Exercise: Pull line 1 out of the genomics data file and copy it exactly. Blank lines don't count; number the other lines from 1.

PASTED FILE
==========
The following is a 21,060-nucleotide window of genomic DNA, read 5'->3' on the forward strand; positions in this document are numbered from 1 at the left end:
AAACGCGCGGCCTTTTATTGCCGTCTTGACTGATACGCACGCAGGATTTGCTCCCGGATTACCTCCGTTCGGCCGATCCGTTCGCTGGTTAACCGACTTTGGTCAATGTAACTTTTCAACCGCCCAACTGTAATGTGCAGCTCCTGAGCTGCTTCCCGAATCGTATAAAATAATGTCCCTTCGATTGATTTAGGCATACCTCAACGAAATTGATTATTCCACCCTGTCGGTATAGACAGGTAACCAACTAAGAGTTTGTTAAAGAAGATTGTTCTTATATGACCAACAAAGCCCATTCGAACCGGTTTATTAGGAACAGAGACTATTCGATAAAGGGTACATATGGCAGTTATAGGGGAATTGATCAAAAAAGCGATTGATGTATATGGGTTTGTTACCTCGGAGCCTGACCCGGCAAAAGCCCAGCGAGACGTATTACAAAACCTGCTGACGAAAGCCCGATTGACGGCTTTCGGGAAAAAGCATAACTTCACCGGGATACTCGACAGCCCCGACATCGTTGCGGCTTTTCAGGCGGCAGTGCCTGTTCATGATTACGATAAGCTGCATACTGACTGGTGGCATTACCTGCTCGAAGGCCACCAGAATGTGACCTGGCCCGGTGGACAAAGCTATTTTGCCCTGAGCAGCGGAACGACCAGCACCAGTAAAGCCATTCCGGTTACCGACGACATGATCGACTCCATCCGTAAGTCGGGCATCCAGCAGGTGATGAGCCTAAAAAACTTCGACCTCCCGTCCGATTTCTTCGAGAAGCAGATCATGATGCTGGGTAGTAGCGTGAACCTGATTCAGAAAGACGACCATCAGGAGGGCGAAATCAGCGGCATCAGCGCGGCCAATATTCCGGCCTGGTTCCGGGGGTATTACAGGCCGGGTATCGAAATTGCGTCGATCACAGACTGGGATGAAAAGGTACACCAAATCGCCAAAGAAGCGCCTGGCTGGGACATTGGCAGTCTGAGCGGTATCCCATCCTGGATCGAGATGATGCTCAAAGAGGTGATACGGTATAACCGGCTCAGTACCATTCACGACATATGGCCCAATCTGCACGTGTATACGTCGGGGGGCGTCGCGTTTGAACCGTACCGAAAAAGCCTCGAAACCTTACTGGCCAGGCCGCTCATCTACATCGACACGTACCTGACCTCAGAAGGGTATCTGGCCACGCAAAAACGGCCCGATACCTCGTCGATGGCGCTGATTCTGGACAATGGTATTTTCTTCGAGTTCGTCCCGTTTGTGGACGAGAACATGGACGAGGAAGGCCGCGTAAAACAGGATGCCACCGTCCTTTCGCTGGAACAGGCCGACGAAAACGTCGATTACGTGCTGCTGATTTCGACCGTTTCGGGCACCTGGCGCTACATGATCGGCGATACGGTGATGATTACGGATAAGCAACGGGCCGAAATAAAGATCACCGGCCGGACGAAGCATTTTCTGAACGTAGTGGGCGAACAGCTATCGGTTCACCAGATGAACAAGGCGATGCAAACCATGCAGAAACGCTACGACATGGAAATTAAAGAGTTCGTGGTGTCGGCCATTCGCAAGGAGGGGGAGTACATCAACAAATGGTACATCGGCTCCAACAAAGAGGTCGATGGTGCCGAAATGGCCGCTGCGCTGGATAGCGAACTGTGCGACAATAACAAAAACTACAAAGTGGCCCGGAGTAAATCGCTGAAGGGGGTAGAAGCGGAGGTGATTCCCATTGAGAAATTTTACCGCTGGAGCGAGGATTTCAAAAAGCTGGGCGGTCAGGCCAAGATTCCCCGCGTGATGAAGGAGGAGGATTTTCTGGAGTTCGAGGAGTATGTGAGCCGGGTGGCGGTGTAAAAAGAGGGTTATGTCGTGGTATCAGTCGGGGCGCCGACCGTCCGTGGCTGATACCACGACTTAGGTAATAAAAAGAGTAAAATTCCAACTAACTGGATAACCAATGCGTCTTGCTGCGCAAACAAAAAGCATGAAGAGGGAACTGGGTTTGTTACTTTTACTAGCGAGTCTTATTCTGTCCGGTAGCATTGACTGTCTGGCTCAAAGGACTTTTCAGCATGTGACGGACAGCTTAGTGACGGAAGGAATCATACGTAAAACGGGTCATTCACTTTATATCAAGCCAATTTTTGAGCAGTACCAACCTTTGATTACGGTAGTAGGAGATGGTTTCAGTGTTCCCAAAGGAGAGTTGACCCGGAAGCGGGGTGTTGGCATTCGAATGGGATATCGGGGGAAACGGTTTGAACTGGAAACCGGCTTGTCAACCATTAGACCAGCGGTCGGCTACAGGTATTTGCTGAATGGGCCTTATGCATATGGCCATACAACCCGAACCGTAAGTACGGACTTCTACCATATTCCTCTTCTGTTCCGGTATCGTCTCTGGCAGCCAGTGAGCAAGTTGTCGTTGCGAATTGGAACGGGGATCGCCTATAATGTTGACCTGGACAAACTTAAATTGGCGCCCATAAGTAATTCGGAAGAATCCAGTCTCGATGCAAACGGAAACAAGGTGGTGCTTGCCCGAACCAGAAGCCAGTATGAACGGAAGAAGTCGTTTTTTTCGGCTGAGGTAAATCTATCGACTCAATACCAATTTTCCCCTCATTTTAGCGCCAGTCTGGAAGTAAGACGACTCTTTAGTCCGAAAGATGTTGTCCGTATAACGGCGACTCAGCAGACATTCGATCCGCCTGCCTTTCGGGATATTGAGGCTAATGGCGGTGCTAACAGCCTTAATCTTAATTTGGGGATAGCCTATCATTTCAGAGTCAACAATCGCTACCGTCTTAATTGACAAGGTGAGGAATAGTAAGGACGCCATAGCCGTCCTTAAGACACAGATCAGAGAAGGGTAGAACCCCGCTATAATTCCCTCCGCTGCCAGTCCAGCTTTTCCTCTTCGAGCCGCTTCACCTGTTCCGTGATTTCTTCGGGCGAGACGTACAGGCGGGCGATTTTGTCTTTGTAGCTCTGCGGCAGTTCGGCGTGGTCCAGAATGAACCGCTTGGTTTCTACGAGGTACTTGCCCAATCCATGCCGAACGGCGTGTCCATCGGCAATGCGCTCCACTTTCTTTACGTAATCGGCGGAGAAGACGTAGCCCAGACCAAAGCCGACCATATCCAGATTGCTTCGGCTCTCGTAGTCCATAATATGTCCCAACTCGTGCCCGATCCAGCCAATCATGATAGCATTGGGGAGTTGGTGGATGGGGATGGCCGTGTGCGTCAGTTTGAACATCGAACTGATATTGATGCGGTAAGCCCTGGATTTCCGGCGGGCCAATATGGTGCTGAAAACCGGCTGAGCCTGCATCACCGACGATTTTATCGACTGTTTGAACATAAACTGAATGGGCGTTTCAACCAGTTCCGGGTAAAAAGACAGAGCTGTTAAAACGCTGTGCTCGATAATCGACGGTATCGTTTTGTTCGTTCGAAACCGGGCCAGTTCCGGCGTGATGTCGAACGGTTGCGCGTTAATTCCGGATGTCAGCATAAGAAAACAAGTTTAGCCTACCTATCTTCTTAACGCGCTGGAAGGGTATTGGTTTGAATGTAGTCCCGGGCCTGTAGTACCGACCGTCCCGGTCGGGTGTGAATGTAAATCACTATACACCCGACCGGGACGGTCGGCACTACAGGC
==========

The following is a 21,060-nucleotide window of genomic DNA, read 5'->3' on the forward strand; positions in this document are numbered from 1 at the left end: